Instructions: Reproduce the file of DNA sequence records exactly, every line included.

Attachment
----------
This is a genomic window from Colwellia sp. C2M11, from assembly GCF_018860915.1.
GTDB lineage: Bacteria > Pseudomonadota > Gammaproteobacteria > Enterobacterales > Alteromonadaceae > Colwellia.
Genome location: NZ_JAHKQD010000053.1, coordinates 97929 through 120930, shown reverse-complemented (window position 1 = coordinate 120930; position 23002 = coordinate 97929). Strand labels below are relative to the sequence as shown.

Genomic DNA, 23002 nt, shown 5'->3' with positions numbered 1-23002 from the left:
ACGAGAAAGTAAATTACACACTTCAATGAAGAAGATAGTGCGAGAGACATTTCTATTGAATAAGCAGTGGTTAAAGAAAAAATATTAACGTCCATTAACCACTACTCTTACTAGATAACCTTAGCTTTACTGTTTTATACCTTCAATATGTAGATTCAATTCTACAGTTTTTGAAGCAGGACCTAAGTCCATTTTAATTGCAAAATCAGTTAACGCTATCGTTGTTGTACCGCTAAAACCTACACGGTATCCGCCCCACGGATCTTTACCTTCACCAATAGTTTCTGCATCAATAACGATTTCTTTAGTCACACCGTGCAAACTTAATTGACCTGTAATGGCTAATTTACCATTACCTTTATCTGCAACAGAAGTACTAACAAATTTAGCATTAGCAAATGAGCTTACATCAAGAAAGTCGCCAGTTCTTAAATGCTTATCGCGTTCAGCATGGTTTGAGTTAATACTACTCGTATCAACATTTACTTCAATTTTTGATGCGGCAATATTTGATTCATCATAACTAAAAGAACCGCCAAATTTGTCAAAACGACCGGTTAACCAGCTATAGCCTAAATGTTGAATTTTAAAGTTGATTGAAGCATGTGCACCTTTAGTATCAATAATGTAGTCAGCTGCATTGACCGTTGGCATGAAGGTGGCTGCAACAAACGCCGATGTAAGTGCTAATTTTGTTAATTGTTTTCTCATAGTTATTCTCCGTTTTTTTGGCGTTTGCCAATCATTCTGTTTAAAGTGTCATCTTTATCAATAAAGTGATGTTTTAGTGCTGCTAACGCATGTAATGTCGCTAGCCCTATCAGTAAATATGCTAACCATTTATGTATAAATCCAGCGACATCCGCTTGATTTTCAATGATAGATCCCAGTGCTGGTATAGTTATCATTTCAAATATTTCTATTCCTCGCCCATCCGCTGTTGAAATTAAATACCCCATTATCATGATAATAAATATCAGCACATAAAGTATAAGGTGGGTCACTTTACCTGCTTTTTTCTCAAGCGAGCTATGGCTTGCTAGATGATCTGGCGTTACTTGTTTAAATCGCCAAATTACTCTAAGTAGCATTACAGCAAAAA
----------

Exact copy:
This is a genomic window from Colwellia sp. C2M11, from assembly GCF_018860915.1.
GTDB lineage: Bacteria > Pseudomonadota > Gammaproteobacteria > Enterobacterales > Alteromonadaceae > Colwellia.
Genome location: NZ_JAHKQD010000053.1, coordinates 97929 through 120930, shown reverse-complemented (window position 1 = coordinate 120930; position 23002 = coordinate 97929). Strand labels below are relative to the sequence as shown.

Genomic DNA, 23002 nt, shown 5'->3' with positions numbered 1-23002 from the left:
ACGAGAAAGTAAATTACACACTTCAATGAAGAAGATAGTGCGAGAGACATTTCTATTGAATAAGCAGTGGTTAAAGAAAAAATATTAACGTCCATTAACCACTACTCTTACTAGATAACCTTAGCTTTACTGTTTTATACCTTCAATATGTAGATTCAATTCTACAGTTTTTGAAGCAGGACCTAAGTCCATTTTAATTGCAAAATCAGTTAACGCTATCGTTGTTGTACCGCTAAAACCTACACGGTATCCGCCCCACGGATCTTTACCTTCACCAATAGTTTCTGCATCAATAACGATTTCTTTAGTCACACCGTGCAAACTTAATTGACCTGTAATGGCTAATTTACCATTACCTTTATCTGCAACAGAAGTACTAACAAATTTAGCATTAGCAAATGAGCTTACATCAAGAAAGTCGCCAGTTCTTAAATGCTTATCGCGTTCAGCATGGTTTGAGTTAATACTACTCGTATCAACATTTACTTCAATTTTTGATGCGGCAATATTTGATTCATCATAACTAAAAGAACCGCCAAATTTGTCAAAACGACCGGTTAACCAGCTATAGCCTAAATGTTGAATTTTAAAGTTGATTGAAGCATGTGCACCTTTAGTATCAATAATGTAGTCAGCTGCATTGACCGTTGGCATGAAGGTGGCTGCAACAAACGCCGATGTAAGTGCTAATTTTGTTAATTGTTTTCTCATAGTTATTCTCCGTTTTTTTGGCGTTTGCCAATCATTCTGTTTAAAGTGTCATCTTTATCAATAAAGTGATGTTTTAGTGCTGCTAACGCATGTAATGTCGCTAGCCCTATCAGTAAATATGCTAACCATTTATGTATAAATCCAGCGACATCCGCTTGATTTTCAATGATAGATCCCAGTGCTGGTATAGTTATCATTTCAAATATTTCTATTCCTCGCCCATCCGCTGTTGAAATTAAATACCCCATTATCATGATAATAAATATCAGCACATAAAGTATAAGGTGGGTCACTTTACCTGCTTTTTTCTCAAGCGAGCTATGGCTTGCTAGATGATCTGGCGTTACTTGTTTAAATCGCCAAATTACTCTAAGTAGCATTACAGCAAAAA